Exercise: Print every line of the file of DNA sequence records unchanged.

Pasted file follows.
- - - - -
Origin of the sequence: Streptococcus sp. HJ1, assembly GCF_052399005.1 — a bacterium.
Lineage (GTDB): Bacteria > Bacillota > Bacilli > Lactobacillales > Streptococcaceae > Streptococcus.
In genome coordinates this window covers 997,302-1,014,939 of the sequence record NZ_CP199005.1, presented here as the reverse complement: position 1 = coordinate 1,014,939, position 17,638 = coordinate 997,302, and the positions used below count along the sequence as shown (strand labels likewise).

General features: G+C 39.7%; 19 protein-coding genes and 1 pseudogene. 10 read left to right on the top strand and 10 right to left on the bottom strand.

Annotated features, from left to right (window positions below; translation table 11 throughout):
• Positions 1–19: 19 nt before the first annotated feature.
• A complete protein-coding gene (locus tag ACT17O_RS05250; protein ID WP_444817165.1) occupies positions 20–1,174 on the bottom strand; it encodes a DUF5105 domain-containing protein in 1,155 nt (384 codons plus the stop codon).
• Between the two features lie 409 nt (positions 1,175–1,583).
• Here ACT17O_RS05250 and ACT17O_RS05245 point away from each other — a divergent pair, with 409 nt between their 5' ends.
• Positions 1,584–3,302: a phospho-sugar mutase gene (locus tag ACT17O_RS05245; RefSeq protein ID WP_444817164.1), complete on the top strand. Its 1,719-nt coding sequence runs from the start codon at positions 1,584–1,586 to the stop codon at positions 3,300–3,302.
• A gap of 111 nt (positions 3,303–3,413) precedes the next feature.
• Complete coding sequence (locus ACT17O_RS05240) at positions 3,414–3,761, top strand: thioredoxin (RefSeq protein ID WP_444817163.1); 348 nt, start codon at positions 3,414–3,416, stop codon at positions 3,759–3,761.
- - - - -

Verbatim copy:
Origin of the sequence: Streptococcus sp. HJ1, assembly GCF_052399005.1 — a bacterium.
Lineage (GTDB): Bacteria > Bacillota > Bacilli > Lactobacillales > Streptococcaceae > Streptococcus.
In genome coordinates this window covers 997,302-1,014,939 of the sequence record NZ_CP199005.1, presented here as the reverse complement: position 1 = coordinate 1,014,939, position 17,638 = coordinate 997,302, and the positions used below count along the sequence as shown (strand labels likewise).

General features: G+C 39.7%; 19 protein-coding genes and 1 pseudogene. 10 read left to right on the top strand and 10 right to left on the bottom strand.

Annotated features, from left to right (window positions below; translation table 11 throughout):
• Positions 1–19: 19 nt before the first annotated feature.
• A complete protein-coding gene (locus tag ACT17O_RS05250; protein ID WP_444817165.1) occupies positions 20–1,174 on the bottom strand; it encodes a DUF5105 domain-containing protein in 1,155 nt (384 codons plus the stop codon).
• Between the two features lie 409 nt (positions 1,175–1,583).
• Here ACT17O_RS05250 and ACT17O_RS05245 point away from each other — a divergent pair, with 409 nt between their 5' ends.
• Positions 1,584–3,302: a phospho-sugar mutase gene (locus tag ACT17O_RS05245; RefSeq protein ID WP_444817164.1), complete on the top strand. Its 1,719-nt coding sequence runs from the start codon at positions 1,584–1,586 to the stop codon at positions 3,300–3,302.
• A gap of 111 nt (positions 3,303–3,413) precedes the next feature.
• Complete coding sequence (locus ACT17O_RS05240) at positions 3,414–3,761, top strand: thioredoxin (RefSeq protein ID WP_444817163.1); 348 nt, start codon at positions 3,414–3,416, stop codon at positions 3,759–3,761.